Joining me on the previous jaunts were my two sisters. On our final day, my true-blue supporters were once again there to cheer me on (after dropping me off at the beach, while they found a parking space—another vital element). They could not understand the lure of the hunt, until a bit of beach magic unfolded.
Near the walkway to the beach, a woman on the shore had a card table set up. She was giving away tiny shark teeth, fossilized stingray mouth plates, along with dainty shells. My sister happened upon her and was impressed with her friendly and generous spirit. The table also had a mini display of a scoop pile and she patiently pointed out the goodies hidden within. Akin to a “Where’s Waldo?” version of the see-what-you-can-“sea” exercise.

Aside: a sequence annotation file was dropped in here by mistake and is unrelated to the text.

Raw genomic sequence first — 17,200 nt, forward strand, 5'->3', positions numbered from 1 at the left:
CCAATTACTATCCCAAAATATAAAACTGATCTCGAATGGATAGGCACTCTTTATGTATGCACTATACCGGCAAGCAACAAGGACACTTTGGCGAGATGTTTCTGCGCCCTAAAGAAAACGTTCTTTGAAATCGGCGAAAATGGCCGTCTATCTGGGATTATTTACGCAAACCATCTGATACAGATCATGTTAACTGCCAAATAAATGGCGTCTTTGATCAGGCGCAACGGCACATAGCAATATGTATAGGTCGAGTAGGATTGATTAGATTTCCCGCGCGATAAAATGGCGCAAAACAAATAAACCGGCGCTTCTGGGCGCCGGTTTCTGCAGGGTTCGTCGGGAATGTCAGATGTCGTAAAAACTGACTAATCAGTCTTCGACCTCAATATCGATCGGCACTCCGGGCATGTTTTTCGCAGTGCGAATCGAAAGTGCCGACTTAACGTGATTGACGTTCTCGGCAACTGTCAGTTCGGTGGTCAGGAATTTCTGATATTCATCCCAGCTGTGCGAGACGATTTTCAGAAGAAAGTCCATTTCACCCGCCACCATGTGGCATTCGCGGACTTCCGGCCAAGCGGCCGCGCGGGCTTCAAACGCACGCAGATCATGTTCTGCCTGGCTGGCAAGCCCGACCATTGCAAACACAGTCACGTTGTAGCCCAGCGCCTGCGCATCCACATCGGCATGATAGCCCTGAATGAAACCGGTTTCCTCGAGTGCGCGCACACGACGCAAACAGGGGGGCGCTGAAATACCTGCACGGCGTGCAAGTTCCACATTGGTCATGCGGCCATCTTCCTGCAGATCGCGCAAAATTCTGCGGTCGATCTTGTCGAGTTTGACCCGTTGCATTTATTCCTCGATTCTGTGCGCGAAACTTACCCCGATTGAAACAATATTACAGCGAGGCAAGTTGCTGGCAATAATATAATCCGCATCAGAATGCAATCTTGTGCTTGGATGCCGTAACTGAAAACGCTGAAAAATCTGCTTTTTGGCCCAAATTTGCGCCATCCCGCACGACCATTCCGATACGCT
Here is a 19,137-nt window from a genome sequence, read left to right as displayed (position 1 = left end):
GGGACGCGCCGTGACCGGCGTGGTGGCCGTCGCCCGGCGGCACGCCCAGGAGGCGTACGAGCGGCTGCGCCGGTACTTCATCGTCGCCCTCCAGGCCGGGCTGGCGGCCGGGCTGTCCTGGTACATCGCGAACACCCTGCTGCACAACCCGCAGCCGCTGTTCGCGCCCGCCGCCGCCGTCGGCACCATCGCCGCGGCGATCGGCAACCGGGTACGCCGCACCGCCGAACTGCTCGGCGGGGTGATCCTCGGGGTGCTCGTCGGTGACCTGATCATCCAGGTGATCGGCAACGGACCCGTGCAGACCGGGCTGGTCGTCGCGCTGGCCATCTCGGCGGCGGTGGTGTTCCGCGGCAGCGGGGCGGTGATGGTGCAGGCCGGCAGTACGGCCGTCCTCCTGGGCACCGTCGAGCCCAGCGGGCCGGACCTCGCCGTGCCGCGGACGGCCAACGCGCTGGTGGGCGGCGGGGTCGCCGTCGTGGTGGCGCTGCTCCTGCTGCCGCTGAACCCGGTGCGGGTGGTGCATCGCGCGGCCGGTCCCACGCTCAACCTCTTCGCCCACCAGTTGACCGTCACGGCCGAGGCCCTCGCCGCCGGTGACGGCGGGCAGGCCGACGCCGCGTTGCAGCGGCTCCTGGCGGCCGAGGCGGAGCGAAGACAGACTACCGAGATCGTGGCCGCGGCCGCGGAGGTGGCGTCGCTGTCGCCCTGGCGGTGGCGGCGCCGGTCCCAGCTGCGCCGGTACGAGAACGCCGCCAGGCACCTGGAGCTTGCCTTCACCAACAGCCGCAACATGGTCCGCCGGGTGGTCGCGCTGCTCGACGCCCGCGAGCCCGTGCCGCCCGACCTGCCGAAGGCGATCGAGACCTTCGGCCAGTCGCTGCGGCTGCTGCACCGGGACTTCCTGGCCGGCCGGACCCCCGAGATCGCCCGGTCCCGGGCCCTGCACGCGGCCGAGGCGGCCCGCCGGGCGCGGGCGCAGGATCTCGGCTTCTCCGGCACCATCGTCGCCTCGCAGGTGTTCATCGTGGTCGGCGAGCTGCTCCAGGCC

Suddenly having my sister by my side scanning my discarded piles was a combination of shock and welcome. Of course, she found a spectacular fang in a flash
By the end of the day, now with all three of us gathered around the day’s treasure, we examined which ones belonged to what type of shark, identified the oldest, and voted for the most frightful looking. Seems like I was not the only one bitten by the shark.
- Good tools make for good work: buy or rent the metal scoops, as they are worth their weight in shark teeth.
- Let the wave action of the ocean do the heavy lifting by washing away the dense sand from the submerged scoop.
- Allow the mild shore waves to do their thing, sorting out lighter remaining material and gifting you with the heavier shark teeth.
- Share and spread the joy!
This article appeared in the Beachcombing Magazine September/October 2022 issue.